Wednesday, May 15, 2013

Your Friend, Silence


See how nature, trees, flowers, grass- grow in silence; see the stars, the moon and the sun, how they move in silence....We need silence to be able to touch souls.
-Mother Teresa

I have a pretty open-minded family. My kids will usually taste something new at least once. But I had to save one request to try something different for Mother’s Day, knowing they could not refuse. Since I am studying simplicity this month, I wanted to attend a Quaker “waiting worship”. Apparently out of the 86,000 Quakers practicing their faith in the U.S., only about 10% worship in silence. In other words, everyone sits quietly and waits to experience God’s voice within them. If someone feels led to speak, they just stand up and start talking and everyone listens as if they are hearing God speak through that person.

'Friends', as they call themselves, believe that truth is constantly being revealed to individuals through God. The majority of Quaker meetings (they are not called services) are led by someone giving a sermon with singing like any other traditional church. The silent or waiting worships are few and far between. But we found one in a house tucked in a residential neighborhood not far from ours. I was surprised that out of the 20 ‘friends’ sitting in the plain open room, I knew a few of them. There was nothing but a fireplace and chairs. No paintings. No crosses. No stained glass windows. Quakers are known for their testimony of simplicity, meaning they live a simple life and focus on only what is important. It is not just their belief, it is supposed to be their way of life. So the sparse room made sense.

We got there early because we were not sure where we were going. Before the ‘meeting’ officially started my husband was already whispering in my ear “have you seen enough?” No way. My curiosity was just getting primed. Ten minutes in, I was given another possible out. The one and only other child in the room was escorted to a playroom. Would my kids like to go? No, but we would, my husband thought. “Here’s our chance.” He whispered again. I watched the clock, waiting for the moment when my 4-year old’s patience would run out. The time never came. Hadley moved from my lap to her dad’s lap and seemed to enjoy just being held. My 13-year old, Cole, didn’t try to sneak out his iPhone. He kept his eyes closed and even let me hold his hand for part of it. There was the occasional break in silence when our stomachs grumbled or when a woman got up to explain how she doesn’t use air conditioning and that choice allows her to hear nature outside better. We could hear the birds just fine from where we were sitting. In fact, every ambient sound from the crows to a passing airplane sounded magnified. I don’t know how practiced ‘friends’ experience these meetings. Perhaps, their mind goes blank and they achieve that stillness that is so elusive for me when I meditate. Needless to say, my mind was not quiet, but it was quieter and maybe it wandered just a bit less.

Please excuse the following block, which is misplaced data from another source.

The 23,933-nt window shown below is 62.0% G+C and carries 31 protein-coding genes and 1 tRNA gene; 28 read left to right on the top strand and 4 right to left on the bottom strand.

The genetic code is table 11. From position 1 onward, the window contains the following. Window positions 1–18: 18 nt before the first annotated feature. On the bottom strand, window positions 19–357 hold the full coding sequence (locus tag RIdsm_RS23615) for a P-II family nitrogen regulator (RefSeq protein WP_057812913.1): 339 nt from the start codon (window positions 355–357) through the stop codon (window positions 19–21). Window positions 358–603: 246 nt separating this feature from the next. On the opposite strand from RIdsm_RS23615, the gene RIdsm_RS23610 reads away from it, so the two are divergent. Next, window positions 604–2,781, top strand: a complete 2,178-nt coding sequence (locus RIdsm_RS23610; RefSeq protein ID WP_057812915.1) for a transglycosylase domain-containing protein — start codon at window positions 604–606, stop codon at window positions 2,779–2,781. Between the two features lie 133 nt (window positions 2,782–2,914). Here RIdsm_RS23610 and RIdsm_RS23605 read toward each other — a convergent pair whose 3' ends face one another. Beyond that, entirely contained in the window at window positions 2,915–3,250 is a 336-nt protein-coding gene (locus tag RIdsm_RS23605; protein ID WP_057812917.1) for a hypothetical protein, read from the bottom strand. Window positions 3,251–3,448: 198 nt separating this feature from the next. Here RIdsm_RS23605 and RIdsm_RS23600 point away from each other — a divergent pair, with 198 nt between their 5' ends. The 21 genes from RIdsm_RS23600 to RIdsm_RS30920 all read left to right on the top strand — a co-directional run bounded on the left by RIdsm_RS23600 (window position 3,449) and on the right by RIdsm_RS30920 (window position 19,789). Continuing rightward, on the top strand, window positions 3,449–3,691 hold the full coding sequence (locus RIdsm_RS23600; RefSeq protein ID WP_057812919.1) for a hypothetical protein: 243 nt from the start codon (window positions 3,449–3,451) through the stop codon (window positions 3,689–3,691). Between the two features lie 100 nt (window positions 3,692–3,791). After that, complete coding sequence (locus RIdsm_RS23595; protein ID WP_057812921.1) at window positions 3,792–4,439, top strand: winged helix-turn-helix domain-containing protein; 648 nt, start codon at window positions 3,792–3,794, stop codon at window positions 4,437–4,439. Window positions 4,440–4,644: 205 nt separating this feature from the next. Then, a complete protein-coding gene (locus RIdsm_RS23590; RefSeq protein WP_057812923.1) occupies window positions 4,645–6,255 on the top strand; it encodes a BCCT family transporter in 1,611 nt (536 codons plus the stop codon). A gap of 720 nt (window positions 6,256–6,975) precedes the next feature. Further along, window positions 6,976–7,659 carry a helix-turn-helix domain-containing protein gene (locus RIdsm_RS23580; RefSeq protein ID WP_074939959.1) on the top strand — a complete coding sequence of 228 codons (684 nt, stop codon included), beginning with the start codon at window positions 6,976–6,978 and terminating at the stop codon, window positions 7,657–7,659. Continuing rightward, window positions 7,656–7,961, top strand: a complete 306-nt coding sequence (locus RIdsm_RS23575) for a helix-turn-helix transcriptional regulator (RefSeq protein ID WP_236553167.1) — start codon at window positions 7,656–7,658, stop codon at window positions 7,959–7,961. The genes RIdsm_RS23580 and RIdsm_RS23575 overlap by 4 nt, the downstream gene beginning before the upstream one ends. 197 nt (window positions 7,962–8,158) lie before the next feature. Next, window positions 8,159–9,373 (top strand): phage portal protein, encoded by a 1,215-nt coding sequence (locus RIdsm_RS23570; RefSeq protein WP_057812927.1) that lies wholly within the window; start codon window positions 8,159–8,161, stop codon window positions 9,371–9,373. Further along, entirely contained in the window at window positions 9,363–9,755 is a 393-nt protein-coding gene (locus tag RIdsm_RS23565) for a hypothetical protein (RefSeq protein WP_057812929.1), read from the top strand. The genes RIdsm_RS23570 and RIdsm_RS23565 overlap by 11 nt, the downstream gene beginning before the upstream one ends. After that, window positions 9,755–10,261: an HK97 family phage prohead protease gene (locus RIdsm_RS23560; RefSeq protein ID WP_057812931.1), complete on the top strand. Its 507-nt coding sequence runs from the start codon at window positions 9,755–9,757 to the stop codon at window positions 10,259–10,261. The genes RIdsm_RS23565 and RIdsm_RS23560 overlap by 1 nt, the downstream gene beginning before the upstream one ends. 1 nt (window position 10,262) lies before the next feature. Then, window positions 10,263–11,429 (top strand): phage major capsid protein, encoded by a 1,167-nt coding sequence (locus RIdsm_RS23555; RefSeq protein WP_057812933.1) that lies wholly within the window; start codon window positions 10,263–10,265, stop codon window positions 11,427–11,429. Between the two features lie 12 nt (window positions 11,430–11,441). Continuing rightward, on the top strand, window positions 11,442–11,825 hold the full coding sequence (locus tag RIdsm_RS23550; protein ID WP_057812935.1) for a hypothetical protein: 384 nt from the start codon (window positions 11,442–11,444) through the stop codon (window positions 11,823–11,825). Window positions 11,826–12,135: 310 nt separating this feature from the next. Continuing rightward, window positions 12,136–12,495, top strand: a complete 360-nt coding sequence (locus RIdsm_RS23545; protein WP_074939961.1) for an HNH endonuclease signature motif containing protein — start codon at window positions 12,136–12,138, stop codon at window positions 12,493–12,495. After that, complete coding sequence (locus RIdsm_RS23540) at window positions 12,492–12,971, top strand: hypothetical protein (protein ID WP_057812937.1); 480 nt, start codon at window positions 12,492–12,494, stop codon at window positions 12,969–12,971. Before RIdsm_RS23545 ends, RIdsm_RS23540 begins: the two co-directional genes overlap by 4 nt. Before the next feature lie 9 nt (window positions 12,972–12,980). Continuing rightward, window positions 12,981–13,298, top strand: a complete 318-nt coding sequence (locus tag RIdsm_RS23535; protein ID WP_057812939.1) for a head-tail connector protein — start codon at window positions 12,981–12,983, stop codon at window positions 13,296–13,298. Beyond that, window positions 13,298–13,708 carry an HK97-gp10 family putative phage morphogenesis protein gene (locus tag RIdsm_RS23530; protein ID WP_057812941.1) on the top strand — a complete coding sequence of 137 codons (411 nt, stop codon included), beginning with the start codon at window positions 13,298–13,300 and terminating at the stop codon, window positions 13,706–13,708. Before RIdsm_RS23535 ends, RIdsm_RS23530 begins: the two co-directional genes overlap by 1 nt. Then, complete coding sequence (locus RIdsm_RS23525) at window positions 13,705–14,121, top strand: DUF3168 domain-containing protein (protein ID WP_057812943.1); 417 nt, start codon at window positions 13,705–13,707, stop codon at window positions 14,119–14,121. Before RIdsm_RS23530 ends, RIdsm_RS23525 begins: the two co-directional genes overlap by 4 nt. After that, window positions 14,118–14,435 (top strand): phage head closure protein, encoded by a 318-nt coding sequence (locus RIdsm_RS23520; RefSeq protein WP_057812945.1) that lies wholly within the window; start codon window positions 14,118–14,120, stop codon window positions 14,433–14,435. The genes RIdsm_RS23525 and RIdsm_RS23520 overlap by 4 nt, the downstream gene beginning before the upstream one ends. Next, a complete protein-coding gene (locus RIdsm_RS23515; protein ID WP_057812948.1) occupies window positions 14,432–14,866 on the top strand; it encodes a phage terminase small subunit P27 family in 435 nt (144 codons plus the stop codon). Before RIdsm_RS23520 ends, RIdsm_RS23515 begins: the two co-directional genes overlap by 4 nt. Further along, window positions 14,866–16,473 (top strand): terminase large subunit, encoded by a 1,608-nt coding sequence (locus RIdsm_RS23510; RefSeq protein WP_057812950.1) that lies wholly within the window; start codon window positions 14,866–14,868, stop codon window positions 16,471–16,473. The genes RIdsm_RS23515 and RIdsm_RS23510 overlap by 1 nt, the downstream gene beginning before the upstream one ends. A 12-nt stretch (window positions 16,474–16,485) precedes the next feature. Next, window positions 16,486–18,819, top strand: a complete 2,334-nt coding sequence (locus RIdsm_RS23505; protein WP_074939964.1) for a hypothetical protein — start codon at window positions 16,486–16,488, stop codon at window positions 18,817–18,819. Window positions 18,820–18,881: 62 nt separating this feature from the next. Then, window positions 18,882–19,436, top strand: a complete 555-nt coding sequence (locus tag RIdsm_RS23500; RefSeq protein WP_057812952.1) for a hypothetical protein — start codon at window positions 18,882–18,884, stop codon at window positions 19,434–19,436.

When we first walked out the door, Cole likened it to detention. But later he admitted that the silence was pretty cool. I can’t recall ever sitting in silence for a full hour and certainly not in the company of others, much less my noisy brood. The few meditations I have attended have music or chanting or a guiding voice.  I can’t imagine doing this at home for a full hour when there are so many comforting distractions. But I can't imagine taking just one bite either. It was too good not to try again somewhere. Maybe outside on a quick walk. Silence really is as Thoreau describes "the calmness of the lake when there is not a breath of wind."  

For today's "Sky's the Limit" on what you can learn: A few more quotes about silence and simplicity:
In silence there is eloquence. Stop weaving and see how the pattern improves. - Rumi

There is no greatness where there is not simplicity, goodness and truth. -Leo Tolstoy

Nothing is more simple than greatness; indeed, to be simple is to be great.
- Ralph Waldo Emerson

If you can't explain it to a six year old, you don;t understand it yourself.
-Albert Einstein









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